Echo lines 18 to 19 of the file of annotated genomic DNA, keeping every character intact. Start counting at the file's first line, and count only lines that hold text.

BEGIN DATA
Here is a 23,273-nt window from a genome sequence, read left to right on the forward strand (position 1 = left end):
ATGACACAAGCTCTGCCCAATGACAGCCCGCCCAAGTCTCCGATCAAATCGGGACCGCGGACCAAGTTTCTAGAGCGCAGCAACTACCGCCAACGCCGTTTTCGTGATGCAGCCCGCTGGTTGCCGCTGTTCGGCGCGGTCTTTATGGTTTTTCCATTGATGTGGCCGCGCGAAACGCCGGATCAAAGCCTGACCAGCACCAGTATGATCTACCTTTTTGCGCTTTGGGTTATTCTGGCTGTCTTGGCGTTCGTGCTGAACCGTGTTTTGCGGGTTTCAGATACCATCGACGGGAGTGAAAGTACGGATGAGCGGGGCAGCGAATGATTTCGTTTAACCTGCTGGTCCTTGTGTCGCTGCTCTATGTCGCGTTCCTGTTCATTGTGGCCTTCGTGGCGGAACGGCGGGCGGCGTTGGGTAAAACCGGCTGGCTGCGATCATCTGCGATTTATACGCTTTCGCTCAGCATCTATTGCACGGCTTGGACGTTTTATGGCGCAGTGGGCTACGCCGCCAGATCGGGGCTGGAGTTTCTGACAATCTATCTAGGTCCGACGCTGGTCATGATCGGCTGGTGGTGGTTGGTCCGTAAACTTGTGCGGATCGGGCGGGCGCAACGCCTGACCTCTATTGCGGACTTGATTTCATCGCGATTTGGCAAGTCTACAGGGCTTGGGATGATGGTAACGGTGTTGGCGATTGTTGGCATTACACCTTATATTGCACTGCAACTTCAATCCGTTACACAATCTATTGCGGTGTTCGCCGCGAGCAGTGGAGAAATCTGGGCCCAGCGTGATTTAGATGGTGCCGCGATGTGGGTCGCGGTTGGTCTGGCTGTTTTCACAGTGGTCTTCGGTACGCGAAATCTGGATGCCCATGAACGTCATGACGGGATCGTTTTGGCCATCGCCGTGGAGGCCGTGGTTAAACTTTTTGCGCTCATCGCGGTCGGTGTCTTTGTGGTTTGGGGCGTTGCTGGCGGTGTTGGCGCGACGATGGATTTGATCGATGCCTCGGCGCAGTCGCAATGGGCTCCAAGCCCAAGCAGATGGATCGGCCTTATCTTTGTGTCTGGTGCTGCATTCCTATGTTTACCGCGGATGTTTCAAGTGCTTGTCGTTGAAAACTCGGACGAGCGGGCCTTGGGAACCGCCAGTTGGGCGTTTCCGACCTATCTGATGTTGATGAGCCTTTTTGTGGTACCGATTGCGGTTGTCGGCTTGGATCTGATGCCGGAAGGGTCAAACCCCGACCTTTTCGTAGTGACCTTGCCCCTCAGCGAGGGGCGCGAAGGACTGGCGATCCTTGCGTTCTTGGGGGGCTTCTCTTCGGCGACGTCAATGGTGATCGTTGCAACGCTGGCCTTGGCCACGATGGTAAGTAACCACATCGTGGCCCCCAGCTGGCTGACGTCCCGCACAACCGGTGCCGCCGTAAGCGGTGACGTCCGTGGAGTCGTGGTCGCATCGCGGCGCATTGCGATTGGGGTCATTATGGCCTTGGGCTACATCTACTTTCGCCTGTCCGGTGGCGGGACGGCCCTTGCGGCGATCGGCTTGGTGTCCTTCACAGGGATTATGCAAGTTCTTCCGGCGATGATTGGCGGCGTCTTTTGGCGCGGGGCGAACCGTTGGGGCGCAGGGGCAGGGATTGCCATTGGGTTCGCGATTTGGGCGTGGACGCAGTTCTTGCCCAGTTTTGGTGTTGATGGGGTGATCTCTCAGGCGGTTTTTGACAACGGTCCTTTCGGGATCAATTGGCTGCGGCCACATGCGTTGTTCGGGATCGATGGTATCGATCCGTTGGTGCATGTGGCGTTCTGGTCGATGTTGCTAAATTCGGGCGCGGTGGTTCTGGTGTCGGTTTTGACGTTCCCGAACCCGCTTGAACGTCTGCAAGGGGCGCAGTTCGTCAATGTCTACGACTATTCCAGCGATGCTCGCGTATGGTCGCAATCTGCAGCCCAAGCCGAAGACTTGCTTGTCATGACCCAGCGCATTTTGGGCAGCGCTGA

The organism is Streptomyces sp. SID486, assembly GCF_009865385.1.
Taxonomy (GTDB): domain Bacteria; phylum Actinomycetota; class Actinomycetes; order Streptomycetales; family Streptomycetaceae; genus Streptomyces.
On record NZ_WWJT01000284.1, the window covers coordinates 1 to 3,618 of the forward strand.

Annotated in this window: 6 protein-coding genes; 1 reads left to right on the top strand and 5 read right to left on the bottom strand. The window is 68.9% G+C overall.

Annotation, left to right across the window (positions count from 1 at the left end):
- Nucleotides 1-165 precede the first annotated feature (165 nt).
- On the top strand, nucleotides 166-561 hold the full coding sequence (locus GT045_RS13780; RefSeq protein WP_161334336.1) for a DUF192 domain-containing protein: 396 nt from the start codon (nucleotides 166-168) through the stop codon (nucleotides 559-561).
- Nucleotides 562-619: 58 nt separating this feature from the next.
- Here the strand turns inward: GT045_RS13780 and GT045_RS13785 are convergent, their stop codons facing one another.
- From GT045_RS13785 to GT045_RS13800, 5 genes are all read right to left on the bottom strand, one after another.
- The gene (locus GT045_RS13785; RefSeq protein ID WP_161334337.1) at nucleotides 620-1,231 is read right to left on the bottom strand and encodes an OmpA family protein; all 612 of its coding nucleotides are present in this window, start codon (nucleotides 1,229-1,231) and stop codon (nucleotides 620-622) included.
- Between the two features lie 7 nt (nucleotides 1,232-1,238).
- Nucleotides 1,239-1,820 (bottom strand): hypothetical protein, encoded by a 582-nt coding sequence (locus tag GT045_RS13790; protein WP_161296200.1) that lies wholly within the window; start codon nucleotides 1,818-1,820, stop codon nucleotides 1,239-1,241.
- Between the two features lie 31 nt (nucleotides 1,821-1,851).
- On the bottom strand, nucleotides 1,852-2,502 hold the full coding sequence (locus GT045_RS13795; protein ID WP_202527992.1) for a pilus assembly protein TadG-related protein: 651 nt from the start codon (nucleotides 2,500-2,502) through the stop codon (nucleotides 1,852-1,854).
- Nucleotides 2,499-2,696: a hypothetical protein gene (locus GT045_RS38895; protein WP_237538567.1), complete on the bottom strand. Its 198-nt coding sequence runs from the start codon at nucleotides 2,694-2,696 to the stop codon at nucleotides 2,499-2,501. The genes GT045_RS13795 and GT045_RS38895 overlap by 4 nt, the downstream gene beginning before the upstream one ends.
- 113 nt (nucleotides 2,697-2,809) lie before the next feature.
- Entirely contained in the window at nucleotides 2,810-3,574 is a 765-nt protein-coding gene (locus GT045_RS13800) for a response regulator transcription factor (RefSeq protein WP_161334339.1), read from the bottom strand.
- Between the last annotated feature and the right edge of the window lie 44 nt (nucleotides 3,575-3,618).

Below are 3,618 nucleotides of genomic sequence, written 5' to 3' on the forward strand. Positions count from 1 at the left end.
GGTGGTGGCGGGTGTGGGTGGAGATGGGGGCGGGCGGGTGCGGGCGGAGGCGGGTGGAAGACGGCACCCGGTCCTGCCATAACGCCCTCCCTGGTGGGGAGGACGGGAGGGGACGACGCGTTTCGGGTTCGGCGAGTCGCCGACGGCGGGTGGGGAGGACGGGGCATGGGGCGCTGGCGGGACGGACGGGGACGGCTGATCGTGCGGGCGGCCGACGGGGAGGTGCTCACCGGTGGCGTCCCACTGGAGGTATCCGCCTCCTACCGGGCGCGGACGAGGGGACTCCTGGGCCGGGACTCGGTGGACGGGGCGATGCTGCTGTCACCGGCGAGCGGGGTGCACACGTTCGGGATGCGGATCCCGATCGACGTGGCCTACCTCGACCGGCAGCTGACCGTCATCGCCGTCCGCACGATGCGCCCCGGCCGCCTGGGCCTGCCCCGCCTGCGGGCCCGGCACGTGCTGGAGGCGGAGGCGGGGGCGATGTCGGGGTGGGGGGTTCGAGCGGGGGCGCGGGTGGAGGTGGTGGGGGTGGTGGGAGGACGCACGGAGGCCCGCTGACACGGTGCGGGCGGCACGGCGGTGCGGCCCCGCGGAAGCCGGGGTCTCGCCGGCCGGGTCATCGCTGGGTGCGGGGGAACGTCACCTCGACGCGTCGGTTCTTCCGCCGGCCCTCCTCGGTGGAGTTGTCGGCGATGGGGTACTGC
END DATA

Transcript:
- Nucleotides 2,499-2,696: a hypothetical protein gene (locus GT045_RS38895; protein WP_237538567.1), complete on the bottom strand. Its 198-nt coding sequence runs from the start codon at nucleotides 2,694-2,696 to the stop codon at nucleotides 2,499-2,501. The genes GT045_RS13795 and GT045_RS38895 overlap by 4 nt, the downstream gene beginning before the upstream one ends.
- 113 nt (nucleotides 2,697-2,809) lie before the next feature.